- He also told the family that he personally had "cured" many patients suffering from the same type of cancer and showed them a plastic bag containing an object he claimed was a cancerous tumor removed from a patient. he also represented that he had a black salve that would draw cancerous tumors from the body.
- O'Connell's only health-related "training" had come from came from the Herbal Healer Academy, a nonaccredited correspondence school in Arkansas. In May 2003, the school's proprietor (Marijah McCain) agreed to a consent judgment under which she paid $10,000 and was barred from disseminating certificates stating that the holder is an "N.D., N.M.D," or similar designation that would indicate that the holder is a doctor or physician.
- The family paid O'Connell $7,400 for "photoluminescence" treatments in which blood was removed from Sean Flanagan's body, exposed to ultraviolet light, and then returned to the body along with a diluted solution of hydrogen peroxide.
- The boy developed a blood infection because O'Connell's procedures were unsterile.
O'Connell is also facing criminal charges of practicing medicine without a license in Jefferson County.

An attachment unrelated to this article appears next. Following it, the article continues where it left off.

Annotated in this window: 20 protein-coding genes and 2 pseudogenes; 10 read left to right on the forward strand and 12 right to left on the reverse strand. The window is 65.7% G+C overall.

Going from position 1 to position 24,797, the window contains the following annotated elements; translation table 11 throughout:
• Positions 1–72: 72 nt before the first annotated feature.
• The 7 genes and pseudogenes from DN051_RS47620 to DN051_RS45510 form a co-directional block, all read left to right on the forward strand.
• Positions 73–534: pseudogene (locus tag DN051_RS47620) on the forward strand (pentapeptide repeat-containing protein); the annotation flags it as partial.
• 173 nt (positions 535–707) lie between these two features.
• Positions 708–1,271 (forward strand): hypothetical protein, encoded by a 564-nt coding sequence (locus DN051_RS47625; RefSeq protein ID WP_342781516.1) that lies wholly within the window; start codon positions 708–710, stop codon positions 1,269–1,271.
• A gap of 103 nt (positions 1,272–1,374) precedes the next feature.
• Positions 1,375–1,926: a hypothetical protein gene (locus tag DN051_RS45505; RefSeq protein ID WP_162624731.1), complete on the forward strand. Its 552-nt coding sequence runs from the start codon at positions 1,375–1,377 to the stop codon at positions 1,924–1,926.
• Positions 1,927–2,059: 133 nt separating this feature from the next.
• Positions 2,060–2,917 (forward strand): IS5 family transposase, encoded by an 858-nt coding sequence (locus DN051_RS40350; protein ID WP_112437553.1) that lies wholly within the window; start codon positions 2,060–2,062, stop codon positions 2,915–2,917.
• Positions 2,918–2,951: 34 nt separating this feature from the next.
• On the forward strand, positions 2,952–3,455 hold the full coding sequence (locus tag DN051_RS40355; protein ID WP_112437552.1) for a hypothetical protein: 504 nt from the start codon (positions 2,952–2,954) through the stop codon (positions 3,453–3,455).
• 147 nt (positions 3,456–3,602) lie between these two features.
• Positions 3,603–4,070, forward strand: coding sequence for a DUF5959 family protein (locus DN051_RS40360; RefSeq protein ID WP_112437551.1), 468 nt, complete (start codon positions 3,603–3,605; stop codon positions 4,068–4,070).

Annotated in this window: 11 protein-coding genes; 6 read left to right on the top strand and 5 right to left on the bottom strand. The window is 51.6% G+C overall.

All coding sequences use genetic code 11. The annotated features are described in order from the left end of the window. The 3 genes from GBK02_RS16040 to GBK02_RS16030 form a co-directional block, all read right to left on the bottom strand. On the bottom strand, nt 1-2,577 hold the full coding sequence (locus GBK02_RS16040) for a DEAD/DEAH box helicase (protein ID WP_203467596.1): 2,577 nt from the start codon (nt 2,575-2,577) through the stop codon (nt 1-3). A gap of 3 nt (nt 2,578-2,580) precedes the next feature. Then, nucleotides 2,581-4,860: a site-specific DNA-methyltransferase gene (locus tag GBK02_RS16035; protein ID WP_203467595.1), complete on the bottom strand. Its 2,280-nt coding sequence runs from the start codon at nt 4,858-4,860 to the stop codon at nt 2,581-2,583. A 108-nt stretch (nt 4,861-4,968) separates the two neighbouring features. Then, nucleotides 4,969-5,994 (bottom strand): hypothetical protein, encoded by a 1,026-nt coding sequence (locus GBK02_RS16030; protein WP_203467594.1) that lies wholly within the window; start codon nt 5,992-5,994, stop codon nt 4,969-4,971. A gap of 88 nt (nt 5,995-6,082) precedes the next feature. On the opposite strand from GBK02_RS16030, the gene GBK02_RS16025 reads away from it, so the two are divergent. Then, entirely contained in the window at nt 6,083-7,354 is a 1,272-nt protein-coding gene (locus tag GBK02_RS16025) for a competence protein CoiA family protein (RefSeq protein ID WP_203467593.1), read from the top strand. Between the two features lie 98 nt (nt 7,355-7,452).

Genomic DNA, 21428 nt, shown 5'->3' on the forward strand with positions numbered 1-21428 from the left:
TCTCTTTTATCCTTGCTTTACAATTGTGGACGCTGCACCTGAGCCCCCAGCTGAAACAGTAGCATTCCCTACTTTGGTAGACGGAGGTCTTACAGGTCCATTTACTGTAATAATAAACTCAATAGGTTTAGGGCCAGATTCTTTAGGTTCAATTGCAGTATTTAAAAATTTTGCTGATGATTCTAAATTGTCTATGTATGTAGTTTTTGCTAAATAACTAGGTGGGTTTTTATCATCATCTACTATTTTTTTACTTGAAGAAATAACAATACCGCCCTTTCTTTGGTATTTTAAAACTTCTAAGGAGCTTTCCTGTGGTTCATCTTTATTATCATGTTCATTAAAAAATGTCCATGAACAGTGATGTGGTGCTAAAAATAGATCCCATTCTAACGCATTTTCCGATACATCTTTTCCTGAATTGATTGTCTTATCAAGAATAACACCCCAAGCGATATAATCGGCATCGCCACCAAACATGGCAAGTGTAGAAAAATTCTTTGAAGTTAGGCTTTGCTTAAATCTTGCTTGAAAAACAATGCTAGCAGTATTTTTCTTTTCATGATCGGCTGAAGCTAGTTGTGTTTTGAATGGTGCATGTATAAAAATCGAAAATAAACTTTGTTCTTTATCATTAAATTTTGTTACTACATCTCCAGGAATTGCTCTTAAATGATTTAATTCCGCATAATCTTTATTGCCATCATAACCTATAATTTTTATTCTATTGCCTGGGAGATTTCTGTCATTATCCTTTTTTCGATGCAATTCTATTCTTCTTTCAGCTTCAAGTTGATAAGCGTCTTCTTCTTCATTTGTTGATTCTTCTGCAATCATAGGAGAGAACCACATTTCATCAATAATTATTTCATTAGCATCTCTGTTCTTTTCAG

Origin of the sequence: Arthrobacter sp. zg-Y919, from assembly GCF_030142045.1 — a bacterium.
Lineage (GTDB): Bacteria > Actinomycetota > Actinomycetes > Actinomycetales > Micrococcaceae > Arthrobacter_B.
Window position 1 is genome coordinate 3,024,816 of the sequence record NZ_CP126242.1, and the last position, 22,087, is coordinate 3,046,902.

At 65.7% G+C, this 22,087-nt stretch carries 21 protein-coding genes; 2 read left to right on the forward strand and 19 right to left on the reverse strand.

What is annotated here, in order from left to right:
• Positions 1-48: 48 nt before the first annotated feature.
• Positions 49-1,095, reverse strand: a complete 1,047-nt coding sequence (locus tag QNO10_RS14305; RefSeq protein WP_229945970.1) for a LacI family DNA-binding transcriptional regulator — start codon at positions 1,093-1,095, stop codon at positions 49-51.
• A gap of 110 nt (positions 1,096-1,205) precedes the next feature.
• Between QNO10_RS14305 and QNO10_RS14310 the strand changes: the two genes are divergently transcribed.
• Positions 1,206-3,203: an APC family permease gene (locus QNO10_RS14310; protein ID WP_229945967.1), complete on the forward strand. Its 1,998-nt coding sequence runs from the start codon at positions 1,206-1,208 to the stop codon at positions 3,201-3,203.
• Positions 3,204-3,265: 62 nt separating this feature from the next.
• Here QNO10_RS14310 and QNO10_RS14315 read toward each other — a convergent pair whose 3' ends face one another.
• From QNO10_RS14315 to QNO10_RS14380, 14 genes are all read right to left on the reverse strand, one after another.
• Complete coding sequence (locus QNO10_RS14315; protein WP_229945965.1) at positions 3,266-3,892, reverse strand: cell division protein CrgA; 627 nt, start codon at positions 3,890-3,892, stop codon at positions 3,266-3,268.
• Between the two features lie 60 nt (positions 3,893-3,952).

Former city officials indicted for paying psychic. Diana Cortez and Sandra Lopez of La Grulla, Texas, have been charged with embezzling public funds to pay for services from a "psychic." From May 2001 to May 2003, Cortez was Mayor of La Grulla, Texas, and Lopez was a bookkeeper responsible for La Grulla's accounts payable. The indictment alleges that for about a year the pair used fraudulent invoices, vouchers, work orders, and contract agreements to divert approximately $53,700 of city funds to pay for tarot card readings and other psychic consultations. It is a federal crime for any person having control of a government entity that receives more than $10,000 in one year under a federal program or grant, to embezzle $5,000 or more. If convicted, Cortez and Lopez face a maximum penalty of ten years in prison and a fine of $250,000. [Former Mayor and bookkeeper of City of La Grulla indicted for theft of federal funds to pay psychic. USDOJ news release, Aug 31, 2004]
This page was posted on October 26, 2004.